In a recent Toronto Star article a resident at Hope Shelter, Derek George, discussed how moving shelters to the suburbs would cause hardship for people experiencing homelessness in Toronto.  Many supports and services that people who are homeless access are located downtown.  This includes drops-ins, food banks, meal programs, hospitals and medical services.  Having to stay at a shelter in the suburbs also brings up the issue of transit and its cost.  Staying in a shelter downtown means you can generally walk to access services.  Being in the suburbs would require people who are homeless to take transit to access these services.  This is a huge barrier.

I also think the plan for shelters is a piece of the gentrification puzzle because of the population demographics in the suburbs.  In the Toronto Star article, Liane Regendanz from St. Stephen’s Community House discussed how while there is more poverty in the outer suburbs of Toronto, that poverty are the working-poor as opposed to street-involved homeless populations that we see downtown.  While all wards should have accessible shelters, it seems that a massive influx in suburban shelters is not the service most needed in that area of Toronto.  In this case, shelter beds would be available in the suburbs and people who are homeless would have to travel there to access that service as downtown shelters will be closed or are overcrowded.

This plan is going to remove hundreds of people who are homeless out of the downtown core.  Not only are services located downtown, but this is their community.  Gentrification of such a large area can seem like a slow process so why does this plan for shelters seem so sudden and fast?  Could have something to do with the Pan-Am Games being hosted in Toronto…

Sources Used:
http://www.thestar.com/news/gta/2015/03/29/homeless-fear-toronto-plan-to-open-suburban-shelters.html

Photo: theblinker.com

Spring in all it’s Splendor… trashed.

A pile of black melting snow reveals garbage and a broken shopping cart

With the beautiful spring weather and the melting snow comes the trash. The piles of cigarettes butts, cups, scraps of paper, even shopping carts. Sadly, we have come to expect this as a rite of passage into warmer weather. But why? It is really so hard not to litter?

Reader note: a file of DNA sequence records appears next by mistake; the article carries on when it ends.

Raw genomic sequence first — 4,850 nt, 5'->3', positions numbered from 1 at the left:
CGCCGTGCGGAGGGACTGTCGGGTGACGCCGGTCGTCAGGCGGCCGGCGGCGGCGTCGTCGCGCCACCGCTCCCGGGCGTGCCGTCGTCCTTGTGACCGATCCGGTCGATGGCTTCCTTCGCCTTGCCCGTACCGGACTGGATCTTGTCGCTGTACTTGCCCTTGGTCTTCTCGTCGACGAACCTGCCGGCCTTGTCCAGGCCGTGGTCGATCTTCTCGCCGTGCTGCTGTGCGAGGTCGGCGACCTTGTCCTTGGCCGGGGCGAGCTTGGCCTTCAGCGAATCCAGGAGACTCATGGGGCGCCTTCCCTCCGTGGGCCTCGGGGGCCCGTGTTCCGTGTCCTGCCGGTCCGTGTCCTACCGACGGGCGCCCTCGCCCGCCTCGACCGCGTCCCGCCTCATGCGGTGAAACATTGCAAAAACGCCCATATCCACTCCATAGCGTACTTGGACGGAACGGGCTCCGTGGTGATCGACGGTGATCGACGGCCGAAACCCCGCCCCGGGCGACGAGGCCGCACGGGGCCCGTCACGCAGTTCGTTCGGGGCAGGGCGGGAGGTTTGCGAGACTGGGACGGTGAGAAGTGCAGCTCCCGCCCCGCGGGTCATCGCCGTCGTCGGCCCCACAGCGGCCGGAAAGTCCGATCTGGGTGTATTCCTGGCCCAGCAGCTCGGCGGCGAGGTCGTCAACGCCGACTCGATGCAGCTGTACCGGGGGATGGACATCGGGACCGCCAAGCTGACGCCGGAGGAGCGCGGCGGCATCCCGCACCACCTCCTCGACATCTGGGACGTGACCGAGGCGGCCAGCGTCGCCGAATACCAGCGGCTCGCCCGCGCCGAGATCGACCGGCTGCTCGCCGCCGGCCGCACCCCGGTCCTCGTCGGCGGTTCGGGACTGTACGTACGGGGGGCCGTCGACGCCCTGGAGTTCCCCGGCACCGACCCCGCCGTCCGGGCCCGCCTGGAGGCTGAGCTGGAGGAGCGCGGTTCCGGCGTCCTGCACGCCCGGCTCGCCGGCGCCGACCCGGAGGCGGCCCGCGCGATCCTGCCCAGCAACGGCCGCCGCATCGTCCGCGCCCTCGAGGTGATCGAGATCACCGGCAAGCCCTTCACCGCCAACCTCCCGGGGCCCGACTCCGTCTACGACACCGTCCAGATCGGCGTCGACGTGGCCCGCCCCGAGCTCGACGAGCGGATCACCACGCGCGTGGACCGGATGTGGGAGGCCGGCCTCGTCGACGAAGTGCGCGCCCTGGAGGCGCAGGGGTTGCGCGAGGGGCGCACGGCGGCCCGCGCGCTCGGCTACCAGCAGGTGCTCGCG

All of this trash makes me wonder how much money the city is spending to clean up for people who litter and pollute. So here are some of the facts that might surprise you. They did me. Did you know that in 2003 the city of Toronto collected 14 tonnes (this equals about 2,800 garbage bags) of street waste daily. 8,000 tonnes are of cigarette butts are littered by Canadians every year.

Most litter occurs within 5 metres of a trash bin. The average distance that someone will carry trash for is 12 paces. The majority of the litter collected is composed of cigarettes packages and cigarette butts, fast food packaging, newspapers, beverage containers and chip and candy wrapping.The city employs 145 litter pickers, 38 by-law officers, and 55 litter vacuums. We spend $16 million dollars annually to clean up the street waste that people unthinkingly litter.

And what do litterers have to say for themselves? The city did a survey of people who have littered at least once in the past month. 54% say they are lazy, 46% of people didn’t care, 32% said that the item was small and therefore it didn’t matter. 60% of people didn’t even realize that it is illegal to litter and only 28% of people under the age of 18 are aware littering is a crime. The survey showed that young people who are new to the city are more likely to litter.

The sad thing is that almost half of all people who see litter are more likely to litter. So what does this tell us. Well, the majority of litter comes from smokers, younger adults and people who are new to the city, despite the availability of trash bins people will drop their garbage rather than walk 13 paces to the bin and ultimately all of us pay to clean up after people who litter.

The big question is what do we do about this? The city’s survey suggested TV ads or billboard campaigns. Or we could always hire more by-law enforcement officers and actually fine people when they litter. Or we could have anti-littering campaigns in high schools. I don’t know if any of these would help to solve the problem of litter, but we have to start somewhere.